U.S. Import Prices Drop

Washington, Rabi’I 14, 1438, Dec 13, 2016, SPA — U.S. import prices fell by the most in nine months in November on declining petroleum prices, with renewed strength in the U.S. dollar threatening to keep imported inflation tame, the government reported Tuesday.
The Labor Department said import prices fell 0.3 percent last month after a 0.4 percent increase in October. The November decline was the largest since February and followed two consecutive months of increases.
Imported petroleum prices fell 4.7 percent in November, also the biggest drop since February, after surging 7.3 percent the previous month. That offset a 10.6 percent jump in imported natural-gas prices.
Import prices excluding petroleum were flat after falling 0.1 percent in October. The cost of imported food rose 1.5 percent, prices for imported capital goods fell 0.2 percent, while the cost of imported automobiles decreased 0.1 percent.
In the 12 months through November, import prices fell 0.1 percent, the smallest decrease since mid-2014, after falling 0.3 percent in the 12 months ending in October.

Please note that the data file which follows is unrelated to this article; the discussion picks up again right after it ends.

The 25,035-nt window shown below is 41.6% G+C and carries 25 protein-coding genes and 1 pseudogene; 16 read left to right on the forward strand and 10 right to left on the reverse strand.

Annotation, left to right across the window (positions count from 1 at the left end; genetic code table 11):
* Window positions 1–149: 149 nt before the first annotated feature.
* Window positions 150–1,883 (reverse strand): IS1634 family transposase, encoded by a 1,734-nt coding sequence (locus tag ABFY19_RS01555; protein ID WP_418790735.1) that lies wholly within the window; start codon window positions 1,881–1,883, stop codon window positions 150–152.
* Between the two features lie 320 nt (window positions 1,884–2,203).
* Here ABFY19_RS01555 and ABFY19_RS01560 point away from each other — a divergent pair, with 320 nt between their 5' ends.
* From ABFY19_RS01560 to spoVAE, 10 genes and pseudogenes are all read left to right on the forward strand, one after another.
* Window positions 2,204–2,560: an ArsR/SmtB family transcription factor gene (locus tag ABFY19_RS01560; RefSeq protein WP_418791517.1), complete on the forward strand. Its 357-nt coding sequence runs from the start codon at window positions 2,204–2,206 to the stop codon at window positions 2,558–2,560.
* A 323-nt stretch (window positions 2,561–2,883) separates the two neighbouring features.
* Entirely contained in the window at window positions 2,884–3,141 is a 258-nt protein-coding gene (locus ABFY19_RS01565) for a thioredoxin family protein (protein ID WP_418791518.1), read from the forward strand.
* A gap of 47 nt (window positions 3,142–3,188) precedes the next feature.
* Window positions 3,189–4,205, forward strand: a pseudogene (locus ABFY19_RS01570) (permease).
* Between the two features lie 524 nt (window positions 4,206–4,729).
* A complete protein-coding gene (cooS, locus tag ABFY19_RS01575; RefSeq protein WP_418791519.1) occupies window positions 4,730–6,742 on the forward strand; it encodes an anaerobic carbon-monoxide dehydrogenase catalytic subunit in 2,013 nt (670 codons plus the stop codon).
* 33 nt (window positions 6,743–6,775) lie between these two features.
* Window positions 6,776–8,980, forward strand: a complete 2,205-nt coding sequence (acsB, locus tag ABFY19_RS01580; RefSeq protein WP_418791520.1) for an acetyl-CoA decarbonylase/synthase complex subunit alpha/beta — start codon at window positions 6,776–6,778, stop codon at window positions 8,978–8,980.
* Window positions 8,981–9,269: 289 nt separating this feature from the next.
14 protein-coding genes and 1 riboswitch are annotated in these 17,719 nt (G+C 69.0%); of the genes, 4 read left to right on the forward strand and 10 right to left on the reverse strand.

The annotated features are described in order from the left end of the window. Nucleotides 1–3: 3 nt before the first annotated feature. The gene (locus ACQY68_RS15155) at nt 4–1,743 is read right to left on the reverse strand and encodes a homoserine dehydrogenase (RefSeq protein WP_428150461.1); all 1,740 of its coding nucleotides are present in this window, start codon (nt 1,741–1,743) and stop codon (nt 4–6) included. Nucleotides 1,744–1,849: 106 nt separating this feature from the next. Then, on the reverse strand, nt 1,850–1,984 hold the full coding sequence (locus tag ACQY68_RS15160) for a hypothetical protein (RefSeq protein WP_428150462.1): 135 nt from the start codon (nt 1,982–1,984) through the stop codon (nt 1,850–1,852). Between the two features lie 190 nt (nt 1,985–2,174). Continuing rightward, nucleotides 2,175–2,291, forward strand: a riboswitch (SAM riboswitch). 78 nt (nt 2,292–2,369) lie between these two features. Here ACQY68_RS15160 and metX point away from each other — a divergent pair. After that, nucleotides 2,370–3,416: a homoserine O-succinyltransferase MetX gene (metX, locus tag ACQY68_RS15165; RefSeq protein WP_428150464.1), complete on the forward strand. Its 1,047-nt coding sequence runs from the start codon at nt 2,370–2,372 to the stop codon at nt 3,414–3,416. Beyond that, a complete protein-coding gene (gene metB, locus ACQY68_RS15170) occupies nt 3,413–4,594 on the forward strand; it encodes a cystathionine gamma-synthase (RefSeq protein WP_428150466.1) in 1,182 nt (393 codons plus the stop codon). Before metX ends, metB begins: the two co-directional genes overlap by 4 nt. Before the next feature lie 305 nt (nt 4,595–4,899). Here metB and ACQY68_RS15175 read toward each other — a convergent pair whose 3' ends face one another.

The dollar’s surge against the currencies of the main U.S. trading partners between mid-2014 and early 2016 resulted in imported deflation, helping to keep inflation below the Federal Reserve’s (Fed’s) 2-percent target.
But with oil prices hovering around $50 a barrel and wages expected to accelerate as the labor market nears full employment, some of the dollar’s drag on price pressures could be relieved, allowing inflation to rise toward its target.
The report also showed export prices decreasing 0.1 percent in November after rising 0.2 percent the previous month. Export prices were down 0.3 percent from a year ago, the smallest decline since mid-2014, following a 1 percent 12-month decline in October.
Agricultural exports increased 0.6 percent last month, driven by a 1.5 percent jump in vegetable prices. But prices for industrial supplies and materials exports fell 0.3 percent.
18:46 LOCAL TIME 15:46 GMT